Vegan No. 1

There's a certain sense
of overwhelming irony
to the modern-day
vegans.

They must use non-GMO soap
gluten-free shampoo,
and fair-trade
toilet paper,

yet they'll shovel
just about any
toxic goo or illicit substance
into their body with little thought.

God forbid
they end up with bread
in their hair while
they fight emphysema at 40.

Loons of the Square Table

We almost looked sane,
sitting two by two per side,
each reading
and writing,
hiding split personalities
and wacky
cigarettes behind our ears.

A waitress walked
by and smiled,
and I felt sorry
she did not know
who we really were,

or that the one
with purple flowers
on his socks could crack
at any second,

tearing out her pink
hair and running
through the streets
like Charlie Manson
on parole
at last.

Cheating

She caught me
just sitting there,
by the window,

looking out
at a couple
of chipmunks and

a pair of rosebushes,
wondering
about love,

why some
things never seem
to work out,

and others
happen
all too easily.

Nantucket (W.C. Williams)

Flowers through the window
lavender and yellow

changed by white curtains-
Smell of cleanliness-

Sunshine of late afternoon-
On the glass tray-

a glass pitcher, the tumbler
turned down, by which

A key is lying - And the
immaculate white bed

 

© William Carlos Wiliams

Cold Fact

I

It didn't really make
much sense,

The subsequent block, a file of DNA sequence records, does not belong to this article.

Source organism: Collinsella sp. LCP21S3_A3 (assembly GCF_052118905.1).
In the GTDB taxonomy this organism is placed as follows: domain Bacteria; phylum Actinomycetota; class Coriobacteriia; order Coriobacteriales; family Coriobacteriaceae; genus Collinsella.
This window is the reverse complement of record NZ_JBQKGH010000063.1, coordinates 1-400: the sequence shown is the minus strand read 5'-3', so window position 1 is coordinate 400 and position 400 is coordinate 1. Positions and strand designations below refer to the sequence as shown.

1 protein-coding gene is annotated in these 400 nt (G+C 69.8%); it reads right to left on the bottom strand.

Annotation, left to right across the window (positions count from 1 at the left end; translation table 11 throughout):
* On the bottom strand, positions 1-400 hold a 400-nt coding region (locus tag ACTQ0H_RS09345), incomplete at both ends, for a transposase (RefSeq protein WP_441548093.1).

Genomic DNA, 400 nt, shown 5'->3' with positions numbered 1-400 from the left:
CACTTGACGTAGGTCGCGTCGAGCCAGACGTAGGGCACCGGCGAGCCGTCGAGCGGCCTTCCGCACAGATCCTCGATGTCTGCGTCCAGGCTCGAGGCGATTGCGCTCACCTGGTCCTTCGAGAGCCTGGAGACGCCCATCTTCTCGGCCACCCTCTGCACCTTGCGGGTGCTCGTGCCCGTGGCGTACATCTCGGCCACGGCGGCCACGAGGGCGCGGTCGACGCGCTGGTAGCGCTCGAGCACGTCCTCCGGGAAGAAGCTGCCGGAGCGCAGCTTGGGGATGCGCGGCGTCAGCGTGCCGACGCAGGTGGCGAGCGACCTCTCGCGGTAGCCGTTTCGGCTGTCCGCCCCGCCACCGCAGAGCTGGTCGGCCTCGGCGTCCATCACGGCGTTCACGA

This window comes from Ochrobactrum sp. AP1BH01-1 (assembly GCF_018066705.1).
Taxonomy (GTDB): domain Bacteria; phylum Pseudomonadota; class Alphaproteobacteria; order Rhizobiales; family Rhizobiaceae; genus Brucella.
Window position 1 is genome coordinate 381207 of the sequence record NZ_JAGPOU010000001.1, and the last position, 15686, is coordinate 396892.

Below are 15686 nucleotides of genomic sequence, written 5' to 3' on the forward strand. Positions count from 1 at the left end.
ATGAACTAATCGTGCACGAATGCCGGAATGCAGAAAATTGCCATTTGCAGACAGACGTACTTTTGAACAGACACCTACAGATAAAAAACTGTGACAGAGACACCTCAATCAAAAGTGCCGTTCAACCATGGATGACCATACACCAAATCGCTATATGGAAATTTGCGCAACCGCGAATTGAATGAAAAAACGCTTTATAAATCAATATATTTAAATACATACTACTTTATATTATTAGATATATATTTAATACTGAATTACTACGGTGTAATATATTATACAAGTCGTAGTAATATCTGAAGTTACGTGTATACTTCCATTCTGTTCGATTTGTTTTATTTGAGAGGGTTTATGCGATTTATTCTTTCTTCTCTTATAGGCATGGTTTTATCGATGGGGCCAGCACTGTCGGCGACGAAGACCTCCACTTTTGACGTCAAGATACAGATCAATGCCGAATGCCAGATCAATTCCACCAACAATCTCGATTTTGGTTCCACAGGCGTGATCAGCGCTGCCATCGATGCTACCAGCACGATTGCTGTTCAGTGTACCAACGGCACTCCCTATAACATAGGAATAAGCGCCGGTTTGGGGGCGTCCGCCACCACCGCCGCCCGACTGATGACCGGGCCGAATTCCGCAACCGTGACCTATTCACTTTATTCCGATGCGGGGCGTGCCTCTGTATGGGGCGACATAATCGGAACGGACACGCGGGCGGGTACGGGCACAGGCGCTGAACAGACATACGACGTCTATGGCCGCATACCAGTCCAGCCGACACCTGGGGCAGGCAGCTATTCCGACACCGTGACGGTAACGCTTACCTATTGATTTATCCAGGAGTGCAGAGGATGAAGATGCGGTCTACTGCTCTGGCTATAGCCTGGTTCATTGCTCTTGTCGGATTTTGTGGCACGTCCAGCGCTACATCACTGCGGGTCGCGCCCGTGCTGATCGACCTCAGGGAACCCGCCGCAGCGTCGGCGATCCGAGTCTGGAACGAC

but it was the 
kind of thing
you didn't question

like why is the sky
not green
and how did that Jesus guy
really walk on water?

II

I thought the
flies would prefer
it outside,
but I was wrong.

Even the days are
cold now, and
they like to stay inside
with me.

On Poetry

"We paint
with words,"
he proclaimed,

and I couldn't 
help but let
out a little chuckle.

He wasn't
a particularly
funny guy,
though I
found the idea

of dipping my brush
in a palette of adjectives
somewhat amusing.

I don't think he 
looked past his
metaphor or 
realized the impossibility
of mixing
nouns and verbs
like 
red and blue,

laying them
beautifully on paper
in one smooth stroke
of purple nerbs.

Baby Listening (Billy Collins)

According to the guest information directory, 
baby listening is a service offered by this seaside hotel.

Baby listening--not a baby who happens to be listening,
as I thought when I first checked in.

Leave the receiver off the hook,
the directory advises,
and your infant can be monitored by the staff,

though the staff, the entry continues,
cannot be held responsible for the well-being
of the baby in question .

Fair enough, someone to listen to the baby.

But the phrase did suggest a baby who is listening,
lying there in the room next to mine
listening to my pen scratching against the page,

or a more advanced baby who has crawled
down the hallway of the hotel
and is pressing its tiny, curious ear against my door.

Lucky for some of us,
poetry is a place where both are true at once,
where meaning only one thing at a time spells
    malfunction.

Poetry wants to have the baby who is listening at my
    door
as well as the baby who is being listened to,
quietly breathing by the nearby telephone.

And it also wants the baby
who is making sounds of distress
into the curved receiver lying in the crib

while the girl at reception has just stepped out
to have a smoke with her boyfriend
in the dark by the great sway and wash of the North
    Sea.

Poetry wants that baby, too,
even a little more than it wants the others.

 

© Billy Collins